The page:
Mer de Glace
|Mer de Glace|
|Sea of Ice|
Mer de Glace
|Location||Northern slopes of the Mont Blanc massif|
|Length||7 km (4.3 mi)|
The Mer de Glace (Sea of Ice) is a glacier located on the northern slopes of the Mont Blanc massif, in the Alps. At 7 kilometres (4.3 mi) long and 200 metres (660 ft) deep, it is the longest glacier in France.
It originates at an elevation of 2,400 metres (7,900 ft) where it is fed by the confluence of Glacier du Géant, Glacier de Lechaud, and Cascade du Talèfre, north of Mont Tacul, and descends to 1,400 metres (4,600 ft). It flows north-north-west between Aiguille du Moine on the east and Trélaporte on the west. Le Grand Dru lies to the north east. It was once easily visible from Chamonix, but has been shrinking and is now barely visible from below.
It lies in the Chamonix valley, it was the first place in the valley to have a ready-made tourist attraction.
The Mer de Glace, like all glaciers, is constantly renewed by two phenomena: accumulation, notably due to snowfall and ablation, essentially due to melting. The Mer de Glace flows permanently under the effect of its own weight, causing crevasses, seracs or pockets of water to form, depending on the type of ground.
The glacier's speed, although not perceptible to the naked eye, is considerable. From more than 120 metres (390 ft) a year in its upper part, the Mer de Glace moves about 90 metres (300 ft) per year in the region of Montenvers, which is about one centimeter per hour.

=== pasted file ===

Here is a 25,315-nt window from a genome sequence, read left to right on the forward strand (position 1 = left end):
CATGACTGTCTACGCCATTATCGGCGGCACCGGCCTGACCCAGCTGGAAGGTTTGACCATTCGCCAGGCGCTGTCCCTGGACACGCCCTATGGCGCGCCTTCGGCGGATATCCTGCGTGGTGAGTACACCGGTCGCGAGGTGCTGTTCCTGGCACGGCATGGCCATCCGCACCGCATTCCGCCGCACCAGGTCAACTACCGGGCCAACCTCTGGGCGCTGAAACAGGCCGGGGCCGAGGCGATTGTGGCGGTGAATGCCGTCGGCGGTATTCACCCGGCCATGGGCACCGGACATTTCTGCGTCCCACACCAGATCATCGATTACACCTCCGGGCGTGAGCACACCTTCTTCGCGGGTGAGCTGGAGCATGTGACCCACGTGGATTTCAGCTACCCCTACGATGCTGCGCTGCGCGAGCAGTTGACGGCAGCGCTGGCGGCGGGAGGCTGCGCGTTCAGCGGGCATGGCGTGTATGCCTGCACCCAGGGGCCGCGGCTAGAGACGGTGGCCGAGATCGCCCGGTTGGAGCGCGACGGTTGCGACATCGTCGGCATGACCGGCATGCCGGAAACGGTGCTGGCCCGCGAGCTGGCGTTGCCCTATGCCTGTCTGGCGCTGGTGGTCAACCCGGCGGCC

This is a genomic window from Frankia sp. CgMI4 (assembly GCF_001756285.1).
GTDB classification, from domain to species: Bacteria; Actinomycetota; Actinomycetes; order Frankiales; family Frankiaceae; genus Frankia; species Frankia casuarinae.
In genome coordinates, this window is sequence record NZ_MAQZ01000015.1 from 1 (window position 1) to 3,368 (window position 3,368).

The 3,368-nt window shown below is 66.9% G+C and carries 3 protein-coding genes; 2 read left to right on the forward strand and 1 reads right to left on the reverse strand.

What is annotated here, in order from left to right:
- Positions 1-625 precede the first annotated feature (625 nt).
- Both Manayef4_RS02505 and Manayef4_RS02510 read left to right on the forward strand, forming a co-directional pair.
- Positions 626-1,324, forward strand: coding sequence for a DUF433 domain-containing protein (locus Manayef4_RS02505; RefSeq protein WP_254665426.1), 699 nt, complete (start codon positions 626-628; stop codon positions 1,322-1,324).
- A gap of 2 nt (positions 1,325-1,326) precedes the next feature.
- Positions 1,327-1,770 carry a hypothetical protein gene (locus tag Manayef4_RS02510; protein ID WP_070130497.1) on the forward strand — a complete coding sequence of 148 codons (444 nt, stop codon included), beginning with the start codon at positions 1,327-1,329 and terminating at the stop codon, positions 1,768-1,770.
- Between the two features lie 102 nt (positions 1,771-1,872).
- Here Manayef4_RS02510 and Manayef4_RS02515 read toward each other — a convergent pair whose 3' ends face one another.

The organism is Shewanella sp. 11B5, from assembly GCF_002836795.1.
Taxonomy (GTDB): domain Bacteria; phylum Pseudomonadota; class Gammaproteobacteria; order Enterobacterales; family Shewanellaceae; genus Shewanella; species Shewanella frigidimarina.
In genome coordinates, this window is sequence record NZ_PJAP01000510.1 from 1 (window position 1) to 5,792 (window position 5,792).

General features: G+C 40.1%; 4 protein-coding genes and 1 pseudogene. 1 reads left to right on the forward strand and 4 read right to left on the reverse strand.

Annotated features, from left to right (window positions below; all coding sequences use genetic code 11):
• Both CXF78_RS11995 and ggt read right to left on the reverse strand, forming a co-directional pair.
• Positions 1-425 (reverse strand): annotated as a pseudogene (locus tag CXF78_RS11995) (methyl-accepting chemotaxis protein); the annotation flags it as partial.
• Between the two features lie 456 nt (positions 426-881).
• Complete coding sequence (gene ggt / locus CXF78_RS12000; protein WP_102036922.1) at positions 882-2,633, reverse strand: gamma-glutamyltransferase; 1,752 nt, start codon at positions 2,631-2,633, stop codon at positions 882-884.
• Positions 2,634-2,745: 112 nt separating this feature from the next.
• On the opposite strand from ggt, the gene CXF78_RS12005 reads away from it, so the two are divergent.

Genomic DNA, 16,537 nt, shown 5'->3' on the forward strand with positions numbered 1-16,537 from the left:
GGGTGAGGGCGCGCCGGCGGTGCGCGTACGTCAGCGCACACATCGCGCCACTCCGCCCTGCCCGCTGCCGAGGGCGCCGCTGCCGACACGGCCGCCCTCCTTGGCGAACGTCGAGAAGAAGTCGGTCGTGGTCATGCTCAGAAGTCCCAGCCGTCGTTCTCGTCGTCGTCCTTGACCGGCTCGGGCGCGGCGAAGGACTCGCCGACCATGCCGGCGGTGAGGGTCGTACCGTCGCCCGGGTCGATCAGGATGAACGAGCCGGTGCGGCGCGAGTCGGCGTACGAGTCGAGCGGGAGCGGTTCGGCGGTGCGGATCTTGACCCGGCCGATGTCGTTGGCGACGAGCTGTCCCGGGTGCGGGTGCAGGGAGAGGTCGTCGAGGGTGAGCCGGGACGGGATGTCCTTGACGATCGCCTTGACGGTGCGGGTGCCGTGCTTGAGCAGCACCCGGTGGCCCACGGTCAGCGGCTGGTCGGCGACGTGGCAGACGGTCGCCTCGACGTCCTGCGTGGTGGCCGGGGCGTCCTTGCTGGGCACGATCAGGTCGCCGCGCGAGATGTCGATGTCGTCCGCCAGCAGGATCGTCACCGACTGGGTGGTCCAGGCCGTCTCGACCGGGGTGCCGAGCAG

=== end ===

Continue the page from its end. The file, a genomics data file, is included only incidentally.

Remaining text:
When the tension in the ice increases the glacier is deformed and crevasses appear. These are notably transversal and, when there is intense crevasse activity, blocks of seracs appear as the glacier breaks up. These crevasses are of variable depth, depending on their position, and may be as deep as fifty metres. They always form in the same place because of the shape of the glacial valley in which the glacier flows. Disappearing downstream, they are renewed upstream.
In the 18th and 19th centuries the glacier descended all the way down to the hamlet of Les Bois, where it was known as Glacier des Bois. At that time the river Arveyron emerged from the glacier under a grotto-like vault (grotte d'Arveyron) and attracted painters and later photographers, for example Joseph Mallord William Turner's "Source of the Arveron in the Valley of Chamouni Savoy", 1816. The position of its front end fluctuated over the years but its maximum extent was in the mid-19th century.
|This section requires expansion. (March 2008)|
Sub glacial waters from the Mer de Glace are used seasonally by EDF for the generation of hydroelectricity. Tunnels bored under the glacier collect water from the base of the glacier and channel it down to a hydropower plant in the valley. This water is then discharged into the Arveyron further downstream.
- La Mer de Glace - Chamonix Mont Blanc
- (Grove pages 121-122, "in 1820 ... sixty yards")
- Tyndall page 38, "In former times the whole volume of the Arveiron escaped from beneath the ice at the end of the glacier, forming a fine arch at its place of issue."
- Jean M. Grove (1988). The Little Ice Age. ISBN 0-415-01449-2.
- John Tyndall (1896). The Glaciers of the Alps. Longmans, Green and Co. NEW EDITION (reprinted as ISBN 1-4212-0908-X)
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